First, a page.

Both of Buffalo’s goalies (Lehner and Chad Johnson) will have something to prove this season because they’re both on one-year contracts. When their deals expire next summer, Lehner will be a restricted free agent again, while Johnson will be free to test the market on July 1st.

The Sabres now have just over $10.9 million in cap space with RFAs Zemgus Girgensons, Nathan Beaulieu and Evan Rodrigues still needing new contracts.

A huge extension for Jack Eichel is also on the horizon, but his new salary won’t count on the cap until 2018-19.

PHT Morning Skate: What will Ryan Johansen’s next contract look like?

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–Hall-of-fame goalie Tony Esposito joined the guys on NHL Tonight to talk about his illustrious career. He talked about being named to the NHL’s Top 100 list, how he was one of the first goalies to use the butterfly style and more. (NHL.com)

–It looks as though NHL players definitely won’t be playing in the next Olympics, which means certain players on AHL contracts could crack their country’s rosters. The Hockey News looks at eight minor leaguers that could find themselves at the next Olympic. Tom Kostopoulos could be an interesting player for Team Canada while Chris Bourque could be an option for the U.S. (The Hockey News)

–Nashville Predators GM David Poile has had a relatively good offseason, but he still needs to figure out a way to get Ryan Johansen under contract. The Score takes a deeper look at what his next contract could potentially look like. Johansen will never be the highest paid skater on his team (P.K. Subban makes $9 million), but second isn’t out of the question (that rank is currently held by Filip Forsberg at $6 million). (The Score)

–BarDown put together an interesting list of seven once popular equipment advancements that aren’t so popular anymore. Anyone remember Curtis Curve goalie sticks or aluminum shafts? (BarDown)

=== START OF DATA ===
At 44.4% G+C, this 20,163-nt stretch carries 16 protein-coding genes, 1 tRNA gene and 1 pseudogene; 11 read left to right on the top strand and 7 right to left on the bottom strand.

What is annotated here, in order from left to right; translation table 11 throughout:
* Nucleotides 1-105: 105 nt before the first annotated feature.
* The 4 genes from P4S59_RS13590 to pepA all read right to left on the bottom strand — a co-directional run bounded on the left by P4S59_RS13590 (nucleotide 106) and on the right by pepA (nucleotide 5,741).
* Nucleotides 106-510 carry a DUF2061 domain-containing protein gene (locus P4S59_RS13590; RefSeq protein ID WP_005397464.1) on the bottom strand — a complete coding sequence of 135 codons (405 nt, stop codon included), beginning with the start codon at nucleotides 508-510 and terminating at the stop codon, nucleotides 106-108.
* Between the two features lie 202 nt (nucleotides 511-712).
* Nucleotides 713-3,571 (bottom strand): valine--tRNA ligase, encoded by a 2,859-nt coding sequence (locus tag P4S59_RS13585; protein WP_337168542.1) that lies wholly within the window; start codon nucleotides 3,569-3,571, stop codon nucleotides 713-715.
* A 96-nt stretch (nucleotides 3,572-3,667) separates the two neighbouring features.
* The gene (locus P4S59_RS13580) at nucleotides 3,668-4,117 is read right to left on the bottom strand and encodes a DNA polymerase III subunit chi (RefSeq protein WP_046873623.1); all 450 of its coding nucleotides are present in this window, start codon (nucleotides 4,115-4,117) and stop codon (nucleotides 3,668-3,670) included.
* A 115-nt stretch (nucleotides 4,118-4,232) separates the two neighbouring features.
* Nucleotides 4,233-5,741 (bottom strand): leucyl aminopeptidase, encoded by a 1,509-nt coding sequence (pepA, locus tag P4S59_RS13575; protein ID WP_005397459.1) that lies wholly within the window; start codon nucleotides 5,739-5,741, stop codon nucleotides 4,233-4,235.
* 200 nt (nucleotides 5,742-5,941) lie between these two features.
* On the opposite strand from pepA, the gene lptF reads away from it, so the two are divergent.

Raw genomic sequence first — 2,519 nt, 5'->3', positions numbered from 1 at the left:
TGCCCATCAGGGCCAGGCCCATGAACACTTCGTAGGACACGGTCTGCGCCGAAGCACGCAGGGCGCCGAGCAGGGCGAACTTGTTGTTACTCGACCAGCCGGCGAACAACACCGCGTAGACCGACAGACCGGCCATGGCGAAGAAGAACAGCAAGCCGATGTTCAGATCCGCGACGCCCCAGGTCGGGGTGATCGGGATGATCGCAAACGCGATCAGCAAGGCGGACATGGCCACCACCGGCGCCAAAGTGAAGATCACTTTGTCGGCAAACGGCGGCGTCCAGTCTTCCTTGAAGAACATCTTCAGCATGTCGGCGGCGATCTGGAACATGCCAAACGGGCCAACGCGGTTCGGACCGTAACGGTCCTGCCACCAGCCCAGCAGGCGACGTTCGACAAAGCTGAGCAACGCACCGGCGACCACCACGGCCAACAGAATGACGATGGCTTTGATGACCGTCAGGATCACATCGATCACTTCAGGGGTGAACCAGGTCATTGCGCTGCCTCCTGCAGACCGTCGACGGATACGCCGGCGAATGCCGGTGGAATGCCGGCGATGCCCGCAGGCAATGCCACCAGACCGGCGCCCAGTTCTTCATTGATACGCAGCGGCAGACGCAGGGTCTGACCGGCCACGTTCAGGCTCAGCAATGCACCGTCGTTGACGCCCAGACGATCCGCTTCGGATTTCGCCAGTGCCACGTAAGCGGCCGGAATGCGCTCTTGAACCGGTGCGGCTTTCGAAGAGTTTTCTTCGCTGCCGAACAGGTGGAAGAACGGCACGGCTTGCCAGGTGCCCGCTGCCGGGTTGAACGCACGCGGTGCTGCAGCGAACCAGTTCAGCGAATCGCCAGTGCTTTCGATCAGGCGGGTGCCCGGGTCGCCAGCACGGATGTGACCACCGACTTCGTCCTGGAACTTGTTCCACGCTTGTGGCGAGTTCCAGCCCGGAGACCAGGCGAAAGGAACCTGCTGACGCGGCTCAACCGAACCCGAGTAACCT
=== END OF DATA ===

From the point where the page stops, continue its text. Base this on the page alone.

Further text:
–We all know what a shark is, but why did the original ownership group in San Jose settle on that name for their hockey team? Here’s one of the reasons: “The Red Triangle is (obviously) a triangle-shaped region that spans roughly from north of San Francisco to Big Sur. It hosts seven species of sharks including Great White, Leopard, Mako, Seven-Gill, Blue, Soupfin, and Spiny Dog. Notably, it is home to one highest concentrations of Great White Sharks in the world. With so many sharks in the water, it made sense to put them on ice.” (NHL.com/Sharks)

–Everyone knows Sidney Crosby as an ultra-focused hockey star, but the little things separate him from the rest. Here’s a really cool story about him helping a Canadiens fan:

Canucks avoid arbitration with Boucher, Horvat remains RFA

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The Vancouver Canucks still have some work to do this summer, but at least none of their players will take part in salary arbitration hearings.

After coming to an agreement with Michael Chaput, the Canucks reached a one-year, $687,500 deal with forward Reid Boucher on Monday.

Boucher, 23, has 112 regular-season games under his belt. He spent most of his career (82 of 112 games) with the New Jersey Devils before bouncing to the Nashville Predators (3 games) and then the Canucks (27 games) last season. He averaged a little more than 12 minutes per night with the Canucks, much like with the Devils in 2016-17.

While the arbitration hearings are covered, the Canucks face two lingering RFA situations: Brendan Gaunce, and most importantly, Bo Horvat.